Podcast Reflections

Reflection on John 20.11-18 (Tuesday of Easter Week)

Listen to a reflection for Tuesday of Easter Week, 11 April 2023, on John 20.11-18

John 20.11-18

Mary Magdalene stood weeping outside the tomb. As she wept, she bent over to look into the tomb; and she saw two angels in white, sitting where the body of Jesus had been lying, one at the head and the other at the feet. They said to her, ‘Woman, why are you weeping?’ She said to them, ‘They have taken away my Lord, and I do not know where they have laid him.’ When she had said this, she turned round and saw Jesus standing there, but she did not know that it was Jesus. Jesus said to her, ‘Woman, why are you weeping? For whom are you looking?’ Supposing him to be the gardener, she said to him, ‘Sir, if you have carried him away, tell me where you have laid him, and I will take him away.’ Jesus said to her, ‘Mary!’ She turned and said to him in Hebrew, ‘Rabbouni!’ (which means Teacher). Jesus said to her, ‘Do not hold on to me, because I have not yet ascended to the Father. But go to my brothers and say to them, “I am ascending to my Father and your Father, to my God and your God.” ’ Mary Magdalene went and announced to the disciples, ‘I have seen the Lord’; and she told them that he had said these things to her. 


Mary Magdalene went and announced to the disciples: ‘I have seen the Lord’.

The story of Jesus’ earthly ministry begins with his mother, Mary, saying: My soul magnifies the Lord, and my spirit rejoices in God my Saviour … Then we hear Zechariah’s prophecy in which he says: And you, child, will be call the prophet of the Most High; for you will go before the Lord to prepare his way … Simeon says: Lord, now you are dismissing your servant in peace, according to your word. As the narrative of Jesus’ life unfolds we encounter many moments of proclamation until we arrive at today’s reading when Mary Magdalene also proclaims the truth that she has seen her risen Lord.

All who profess a faith in Jesus Christ are called to preach the gospel. But, for many, this calling gives rise to feelings of apprehension and fear. They try to picture themselves as standing on street corners, waving bibles and preaching to passing strangers. Alternatively, they look at clergy and try to see themselves standing in pulpits and delivering learned, or not so learned, sermons. Whatever image might spring into one’s mind, the thought of proclaiming the Good News of Jesus Christ is nearly always accompanied with feelings of dread. But, should we be so apprehensive in such matters?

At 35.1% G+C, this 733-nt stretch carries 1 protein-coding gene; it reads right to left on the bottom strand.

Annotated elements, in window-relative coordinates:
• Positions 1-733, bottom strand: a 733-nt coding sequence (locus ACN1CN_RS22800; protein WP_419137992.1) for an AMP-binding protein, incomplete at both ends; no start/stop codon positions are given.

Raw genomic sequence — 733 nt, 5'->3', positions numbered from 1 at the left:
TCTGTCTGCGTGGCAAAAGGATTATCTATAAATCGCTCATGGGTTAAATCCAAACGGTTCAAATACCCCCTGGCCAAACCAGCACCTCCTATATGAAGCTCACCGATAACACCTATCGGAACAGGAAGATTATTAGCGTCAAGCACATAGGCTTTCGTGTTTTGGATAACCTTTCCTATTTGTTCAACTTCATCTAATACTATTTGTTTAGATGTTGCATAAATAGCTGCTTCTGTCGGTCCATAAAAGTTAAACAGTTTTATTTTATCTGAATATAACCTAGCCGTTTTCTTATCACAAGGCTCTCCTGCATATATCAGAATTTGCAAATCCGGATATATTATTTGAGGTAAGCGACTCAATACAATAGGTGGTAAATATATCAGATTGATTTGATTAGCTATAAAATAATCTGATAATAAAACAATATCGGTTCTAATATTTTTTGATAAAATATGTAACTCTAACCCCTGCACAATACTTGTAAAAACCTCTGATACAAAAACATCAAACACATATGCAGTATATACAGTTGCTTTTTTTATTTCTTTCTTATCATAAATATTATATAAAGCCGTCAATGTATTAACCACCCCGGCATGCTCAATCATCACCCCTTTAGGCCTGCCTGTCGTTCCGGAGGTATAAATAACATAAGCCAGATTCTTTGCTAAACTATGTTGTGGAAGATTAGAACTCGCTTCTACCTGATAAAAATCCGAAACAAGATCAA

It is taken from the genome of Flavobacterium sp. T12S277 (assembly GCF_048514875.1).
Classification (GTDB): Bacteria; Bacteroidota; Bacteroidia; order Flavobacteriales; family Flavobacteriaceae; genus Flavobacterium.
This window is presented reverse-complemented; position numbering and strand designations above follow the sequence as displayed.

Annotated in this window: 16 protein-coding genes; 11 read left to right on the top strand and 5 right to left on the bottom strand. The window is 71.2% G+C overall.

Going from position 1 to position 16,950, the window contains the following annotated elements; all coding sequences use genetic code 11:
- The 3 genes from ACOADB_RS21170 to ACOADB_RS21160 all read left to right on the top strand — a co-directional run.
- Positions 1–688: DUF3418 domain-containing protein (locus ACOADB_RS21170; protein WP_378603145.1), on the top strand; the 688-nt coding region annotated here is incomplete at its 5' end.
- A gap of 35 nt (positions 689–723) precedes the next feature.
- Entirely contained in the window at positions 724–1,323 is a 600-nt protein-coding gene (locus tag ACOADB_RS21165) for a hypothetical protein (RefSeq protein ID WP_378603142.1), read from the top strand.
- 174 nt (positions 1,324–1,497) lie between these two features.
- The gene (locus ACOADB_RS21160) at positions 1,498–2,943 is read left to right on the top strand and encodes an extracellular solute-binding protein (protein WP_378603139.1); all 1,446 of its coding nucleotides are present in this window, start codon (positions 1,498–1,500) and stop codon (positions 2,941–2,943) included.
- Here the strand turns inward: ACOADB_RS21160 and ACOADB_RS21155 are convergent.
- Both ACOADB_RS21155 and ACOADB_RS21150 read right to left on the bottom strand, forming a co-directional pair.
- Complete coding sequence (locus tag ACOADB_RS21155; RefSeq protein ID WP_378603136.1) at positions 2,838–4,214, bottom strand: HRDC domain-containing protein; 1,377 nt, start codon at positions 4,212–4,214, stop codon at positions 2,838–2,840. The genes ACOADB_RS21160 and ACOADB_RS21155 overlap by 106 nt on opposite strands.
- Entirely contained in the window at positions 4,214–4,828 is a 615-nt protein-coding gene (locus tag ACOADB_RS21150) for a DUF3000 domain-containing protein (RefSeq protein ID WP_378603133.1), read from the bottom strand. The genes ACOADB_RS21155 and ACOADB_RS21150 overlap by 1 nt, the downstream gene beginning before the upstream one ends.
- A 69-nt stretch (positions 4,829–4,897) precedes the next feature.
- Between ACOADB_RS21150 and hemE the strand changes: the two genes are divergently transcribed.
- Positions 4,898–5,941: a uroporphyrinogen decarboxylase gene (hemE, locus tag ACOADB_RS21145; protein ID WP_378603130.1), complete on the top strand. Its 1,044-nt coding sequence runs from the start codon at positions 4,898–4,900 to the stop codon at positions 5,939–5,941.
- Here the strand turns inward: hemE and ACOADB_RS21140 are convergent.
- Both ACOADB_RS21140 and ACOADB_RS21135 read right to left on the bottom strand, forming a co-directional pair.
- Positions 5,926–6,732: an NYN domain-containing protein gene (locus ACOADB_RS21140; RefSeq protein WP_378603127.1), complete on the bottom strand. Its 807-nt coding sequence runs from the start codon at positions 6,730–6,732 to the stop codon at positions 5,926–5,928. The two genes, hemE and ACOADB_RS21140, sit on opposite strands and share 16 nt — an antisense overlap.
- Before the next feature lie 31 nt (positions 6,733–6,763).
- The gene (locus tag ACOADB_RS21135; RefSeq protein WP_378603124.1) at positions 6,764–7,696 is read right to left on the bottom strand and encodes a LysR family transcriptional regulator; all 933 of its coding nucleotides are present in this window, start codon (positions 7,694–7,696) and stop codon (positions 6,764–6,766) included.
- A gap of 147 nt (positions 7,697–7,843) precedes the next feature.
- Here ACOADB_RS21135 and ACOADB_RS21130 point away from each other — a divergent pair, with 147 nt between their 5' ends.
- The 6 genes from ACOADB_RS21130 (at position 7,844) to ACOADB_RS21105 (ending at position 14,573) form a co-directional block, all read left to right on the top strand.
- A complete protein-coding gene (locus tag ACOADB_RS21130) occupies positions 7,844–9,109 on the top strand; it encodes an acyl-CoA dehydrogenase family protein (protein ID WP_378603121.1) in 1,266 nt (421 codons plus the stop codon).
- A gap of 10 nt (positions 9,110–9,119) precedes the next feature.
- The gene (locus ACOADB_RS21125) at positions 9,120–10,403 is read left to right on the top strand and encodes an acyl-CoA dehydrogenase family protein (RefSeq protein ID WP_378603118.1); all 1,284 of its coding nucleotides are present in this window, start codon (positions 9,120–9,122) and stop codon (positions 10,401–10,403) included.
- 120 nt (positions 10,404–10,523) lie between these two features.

There is a popular quotation that is attributed to St Francis of Assisi. He is reputed to have said: Preach the Gospel at all times, and if necessary use words. In reality, there is no evidence that Francis ever said these words, but they do contain a powerful message. People have tried to water down this message by suggesting that the gospel cannot be preached without words, but that is just further prevarication. As Jesus himself taught us we are preaching the gospel every time we give food to the hungry, water to the thirsty, shelter to the homeless, and so on. We are called, first and foremost to preach the gospel through our deeds of love and service. But, that does not mean that we are absolved from the responsibility of speaking about our faith!

Today we hear of Mary Magdalene announcing: I have seen the Lord. Let us pray that we might never hesitate in announcing our relationship with the risen Christ. Let us pray that as we love and serve in his name we might also share the Good News that others might join us in being true and faithful apostles. Let us pray that we might always live our faith in a way that shines the light of Christ into the dark corners of this world.